10 Stress Busters – For when you’re feeling the strain

It is National Stress Awareness Week (4th to 8th November 2019) the perfect time to recognise how stress can affect you and your colleagues. So take some time out, grab a cuppa and your favourite chocolate bar. Breathe and read these 10 stress busters. Suggested by Professor Sir Cary Cooper, an American-born British psychologist and 50th Anniversary Professor of Organisational Psychology and Health at the Manchester Business School, University of Manchester.

Be active – Exercise won’t make your stress disappear, but it will reduce some of the emotional intensity that you’re feeling, clearing your thoughts and letting you to deal with your problems more calmly.

Take control – There’s a solution to any problem. If you remain passive, thinking, “I can’t do anything about my problem’, your stress will get worse. That feeling of loss of control is one of the main causes of stress and lack of wellbeing.”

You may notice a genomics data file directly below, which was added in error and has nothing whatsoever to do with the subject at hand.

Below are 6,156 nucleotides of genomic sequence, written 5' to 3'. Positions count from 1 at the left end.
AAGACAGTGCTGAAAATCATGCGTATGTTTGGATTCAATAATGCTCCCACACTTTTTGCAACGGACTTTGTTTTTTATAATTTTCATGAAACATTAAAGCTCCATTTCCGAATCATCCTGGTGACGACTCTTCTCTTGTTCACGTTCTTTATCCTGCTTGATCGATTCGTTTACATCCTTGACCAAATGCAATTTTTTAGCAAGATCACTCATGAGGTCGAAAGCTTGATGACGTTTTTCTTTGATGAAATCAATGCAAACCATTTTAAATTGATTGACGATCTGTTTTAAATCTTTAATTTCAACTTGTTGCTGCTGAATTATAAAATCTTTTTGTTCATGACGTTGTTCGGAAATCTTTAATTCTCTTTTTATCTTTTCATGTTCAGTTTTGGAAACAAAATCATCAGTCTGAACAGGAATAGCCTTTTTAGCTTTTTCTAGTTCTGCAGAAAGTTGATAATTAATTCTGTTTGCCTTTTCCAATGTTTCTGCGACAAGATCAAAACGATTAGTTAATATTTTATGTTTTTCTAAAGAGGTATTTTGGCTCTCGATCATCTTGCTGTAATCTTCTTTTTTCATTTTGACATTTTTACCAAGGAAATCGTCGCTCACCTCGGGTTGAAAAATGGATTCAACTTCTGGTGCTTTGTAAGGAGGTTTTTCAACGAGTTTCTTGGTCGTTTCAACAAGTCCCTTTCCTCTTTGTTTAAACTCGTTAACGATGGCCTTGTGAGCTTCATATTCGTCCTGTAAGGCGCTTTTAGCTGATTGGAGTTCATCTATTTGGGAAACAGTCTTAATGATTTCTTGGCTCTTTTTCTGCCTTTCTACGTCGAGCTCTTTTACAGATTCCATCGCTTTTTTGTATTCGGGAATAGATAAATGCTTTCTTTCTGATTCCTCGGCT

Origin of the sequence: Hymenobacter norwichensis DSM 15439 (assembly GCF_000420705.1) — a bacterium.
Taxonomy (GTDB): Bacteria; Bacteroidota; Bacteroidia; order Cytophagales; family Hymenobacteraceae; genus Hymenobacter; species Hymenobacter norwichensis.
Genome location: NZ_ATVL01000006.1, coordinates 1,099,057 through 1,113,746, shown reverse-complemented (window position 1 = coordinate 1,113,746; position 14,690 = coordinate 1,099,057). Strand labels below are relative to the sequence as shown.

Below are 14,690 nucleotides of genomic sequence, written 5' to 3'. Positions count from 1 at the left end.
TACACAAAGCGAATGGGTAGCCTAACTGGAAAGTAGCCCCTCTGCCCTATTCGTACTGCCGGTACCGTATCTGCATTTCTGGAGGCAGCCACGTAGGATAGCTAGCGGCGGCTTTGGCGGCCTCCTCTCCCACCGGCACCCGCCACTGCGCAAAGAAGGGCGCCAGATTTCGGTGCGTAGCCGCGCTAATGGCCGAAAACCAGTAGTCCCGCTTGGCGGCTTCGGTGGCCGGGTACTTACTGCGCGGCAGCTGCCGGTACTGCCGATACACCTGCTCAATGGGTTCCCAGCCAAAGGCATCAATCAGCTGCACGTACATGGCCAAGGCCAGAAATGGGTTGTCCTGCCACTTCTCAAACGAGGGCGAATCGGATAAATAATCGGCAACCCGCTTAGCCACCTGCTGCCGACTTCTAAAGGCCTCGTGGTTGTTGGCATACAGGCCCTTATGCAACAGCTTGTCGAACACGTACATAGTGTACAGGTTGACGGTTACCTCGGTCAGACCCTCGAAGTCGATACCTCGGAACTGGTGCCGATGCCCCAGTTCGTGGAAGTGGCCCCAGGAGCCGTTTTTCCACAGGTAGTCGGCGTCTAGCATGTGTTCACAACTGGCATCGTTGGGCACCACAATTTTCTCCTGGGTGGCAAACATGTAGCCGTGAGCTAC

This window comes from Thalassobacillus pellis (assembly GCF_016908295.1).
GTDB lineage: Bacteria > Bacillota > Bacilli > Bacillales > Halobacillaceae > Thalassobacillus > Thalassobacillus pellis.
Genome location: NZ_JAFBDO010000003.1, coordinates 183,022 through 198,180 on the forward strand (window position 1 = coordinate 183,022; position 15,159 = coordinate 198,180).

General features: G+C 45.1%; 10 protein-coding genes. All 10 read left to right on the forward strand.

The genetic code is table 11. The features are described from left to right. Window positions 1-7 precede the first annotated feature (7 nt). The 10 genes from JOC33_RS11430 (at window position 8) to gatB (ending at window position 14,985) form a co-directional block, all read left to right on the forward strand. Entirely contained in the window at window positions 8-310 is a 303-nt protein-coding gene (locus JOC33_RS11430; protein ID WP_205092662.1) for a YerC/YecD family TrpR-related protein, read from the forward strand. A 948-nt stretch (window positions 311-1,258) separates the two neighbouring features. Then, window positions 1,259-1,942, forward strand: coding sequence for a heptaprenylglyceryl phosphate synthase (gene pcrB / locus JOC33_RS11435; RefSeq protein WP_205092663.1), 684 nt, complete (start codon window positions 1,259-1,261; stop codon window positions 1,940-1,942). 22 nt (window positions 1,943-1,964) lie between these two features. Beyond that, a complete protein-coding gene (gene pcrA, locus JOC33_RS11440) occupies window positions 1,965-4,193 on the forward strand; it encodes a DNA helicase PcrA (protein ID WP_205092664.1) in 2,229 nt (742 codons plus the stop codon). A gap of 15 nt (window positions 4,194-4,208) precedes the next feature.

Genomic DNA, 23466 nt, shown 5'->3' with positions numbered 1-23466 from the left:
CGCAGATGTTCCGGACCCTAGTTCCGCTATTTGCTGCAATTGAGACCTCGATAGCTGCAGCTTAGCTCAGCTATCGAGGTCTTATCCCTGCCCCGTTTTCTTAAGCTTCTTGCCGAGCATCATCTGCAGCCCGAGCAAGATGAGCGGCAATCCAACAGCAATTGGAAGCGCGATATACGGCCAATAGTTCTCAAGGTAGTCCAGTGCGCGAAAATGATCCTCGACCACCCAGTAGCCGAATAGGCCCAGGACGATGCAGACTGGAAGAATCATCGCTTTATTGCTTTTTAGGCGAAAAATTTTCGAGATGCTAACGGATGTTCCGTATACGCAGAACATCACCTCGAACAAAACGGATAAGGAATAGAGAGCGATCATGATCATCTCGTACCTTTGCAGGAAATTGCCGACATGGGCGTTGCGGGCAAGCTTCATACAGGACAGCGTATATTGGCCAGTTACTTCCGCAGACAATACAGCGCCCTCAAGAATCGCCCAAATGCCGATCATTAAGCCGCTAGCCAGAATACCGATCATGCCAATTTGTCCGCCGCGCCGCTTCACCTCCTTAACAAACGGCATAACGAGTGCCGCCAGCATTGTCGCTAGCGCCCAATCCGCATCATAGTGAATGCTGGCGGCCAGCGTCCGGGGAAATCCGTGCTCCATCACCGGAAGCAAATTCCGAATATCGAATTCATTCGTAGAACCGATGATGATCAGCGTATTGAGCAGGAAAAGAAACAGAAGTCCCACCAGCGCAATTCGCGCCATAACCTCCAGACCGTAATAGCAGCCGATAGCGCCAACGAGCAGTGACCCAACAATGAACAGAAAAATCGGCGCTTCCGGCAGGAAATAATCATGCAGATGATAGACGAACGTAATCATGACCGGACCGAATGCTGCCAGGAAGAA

Connect with people – A good support network of colleagues, friends and family can ease your work troubles and help you see things in a different way.

Have some ‘me time’ – Here in the UK, we work the longest hours in Europe, meaning we often don’t spend enough time doing things we really enjoy.

Challenge yourself – Setting yourself goals and challenges, whether at work or outside, such as learning a new language or a new sport, helps to build confidence. This will help you deal with stress.

Avoid unhealthy habits – Don’t rely on alcohol, smoking and caffeine as your ways of coping. “Men more than women are likely to do this. We call this avoidance behaviour,” says Professor Cooper. “Women are better at seeking support from their social circle.”

Help other people – Professor Cooper says evidence shows that people who help others, through activities such as volunteering or community work, become more resilient.

Work smarter, not harder – Working smarter means prioritising your work, concentrating on the tasks that will make a real difference. “Leave the least important tasks to last,” says Cooper. “Accept that your in-tray will always be full. Don’t expect it to be empty at the end of the day.”

Try to be positive – Look for the positives in life, and things for which you’re grateful.

Accept the things you can’t change – Changing a difficult situation isn’t always possible. Try to concentrate on the things you do have control over.

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